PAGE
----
Model Home
  • March 24, 2011


  • Eric Puchner

    4Model Home
    2The Particular Sadness of Lemon Cake

    Aimee Bender

  • Judged by

    Kate Ortega

The Particular Sadness of Lemon Cake

When I was a kid—12, 15, 17—I was mortified of my family. I was convinced that no one else in the world, and definitely not the kids in my chemistry class, had parents as heart-poundingly embarrassing as I did and sisters who pestered as much as mine did. Our house was full of knitting supplies, musical instruments and, worst of all, Cabbage Patch Kid bed sheets. Heart-stopping, especially since I knew that my friends’ parents were generous, their sisters were clever, and their houses were full of flowers, video games, and sensible, solid-colored bed sheets. Of course. I was sure of this.

And then I wised up. As I began to get to know other families more intimately (as the daughter’s new roommate, son’s new girlfriend, kids’ new full-time babysitter), it became clear to me: Everyone has cartoon bed sheets in their past, somewhere. My family isn’t anything special. (At least, not for those reasons.)

And this brings me to today’s judgment, between two books, both about families, both set in California. The plots of both books revolve around family secrets, both the secrets a family keeps from the world and the secrets family members keep from one another.

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The story of the Ziller family in Eric Puchner’s Model Home revolves around secrets of finance and romance. It’s entertaining, like Laurel and Hardy, and the plot twists just keep getting bigger, as one secret builds into another with ever-larger repercussions. The characters are admirably lovable, even when they make mistake after mistake, and I got the impression that it would be fun to hang out with the Zillers—always an admirable quality in a book, in my mind.

But in the end, the tension was built around the same types of secrets every family has: parents dealing with mounting debt and the challenges of finding inspiration and success at their jobs, teenagers wallowing through relationship problems, and a kid brother who insists upon wearing all orange clothing. The secrets reach their climax in an event that would stop most families in their tracks. But in the end, I still felt like the plot revolved around those old Cabbage Patch Kid bed sheets, if writ larger. Familiar, and not inspiring.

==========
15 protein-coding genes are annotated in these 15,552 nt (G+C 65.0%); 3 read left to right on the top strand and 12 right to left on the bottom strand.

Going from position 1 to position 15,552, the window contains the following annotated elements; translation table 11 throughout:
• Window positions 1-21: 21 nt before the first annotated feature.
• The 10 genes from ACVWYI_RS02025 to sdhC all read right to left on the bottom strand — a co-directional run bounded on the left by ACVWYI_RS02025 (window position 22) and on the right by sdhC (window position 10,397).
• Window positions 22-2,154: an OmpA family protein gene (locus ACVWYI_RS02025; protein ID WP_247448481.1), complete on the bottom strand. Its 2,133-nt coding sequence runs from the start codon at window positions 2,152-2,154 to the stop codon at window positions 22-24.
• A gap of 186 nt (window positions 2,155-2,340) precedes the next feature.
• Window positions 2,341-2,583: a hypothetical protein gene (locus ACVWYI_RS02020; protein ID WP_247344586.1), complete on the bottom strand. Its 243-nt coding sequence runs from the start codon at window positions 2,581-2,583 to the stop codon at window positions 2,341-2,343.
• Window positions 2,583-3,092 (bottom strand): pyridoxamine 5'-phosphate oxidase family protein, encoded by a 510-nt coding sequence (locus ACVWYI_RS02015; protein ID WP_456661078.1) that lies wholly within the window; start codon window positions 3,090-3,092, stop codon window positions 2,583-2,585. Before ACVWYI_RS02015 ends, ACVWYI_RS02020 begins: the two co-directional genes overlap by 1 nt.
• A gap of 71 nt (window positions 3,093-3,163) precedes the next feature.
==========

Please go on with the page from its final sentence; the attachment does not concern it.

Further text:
The story of the Edelstein family in Aimee Bender’s The Particular Sadness of Lemon Cake, however, revolves around a truly different kind of family secret, the magical and also dangerous kind. Rose, the young narrator, has an odd mystical-emotional skill that she doesn’t understand, and as she learns about it, there are consequences for the entire family.

In the way that it rises above pedestrian family mysteries, Bender’s story feels new and inventive. Her writing is lyrical and evocative, bringing to life, for example, the calm tension of walking home from school along a quiet street on a hot afternoon. Or feeling sick:

It can feel so lonely, to see strangers out in the day, shopping, on a day that is not a good one. On this one: the day I returned from the emergency room after having a fit about wanting to remove my mouth. Not an easy day to look at people in their vivid clothes, in their shining hair, pointing and smiling at colorful woven sweaters.

I wanted to erase them all. But I also wanted to be them all, and I could not erase them and want to be them at the same time.

The book carried me back to my embarrassing teenage days, while also raising the stakes. Rose knows she is different and yearns to fit in, just like I did and just like all teenagers do. But she is different for reasons that put to shame the normal teenage feelings of being an outsider. She would have rejoiced if her only “difference” had been a naggy brother. In the end, her story brings with it a reminder that the individual things that make every family special go far beyond bed sheets.

For its unusual plot and sensitive execution, The Particular Sadness of Lemon Cake moves to the next round.

Kate Ortega is—most days—an assistant news editor for the website of the Wall Street Journal. She is from Columbus (Ohio, but she shouldn’t need to clarify that), she knows the difference between transitive and intransitive verbs, and she is oddly proud of both of these accomplishments. In her free time, she enjoys living in Brooklyn, knitting (mostly hats), and running in the park (mostly fast). Known connections to this year’s contenders: “None!”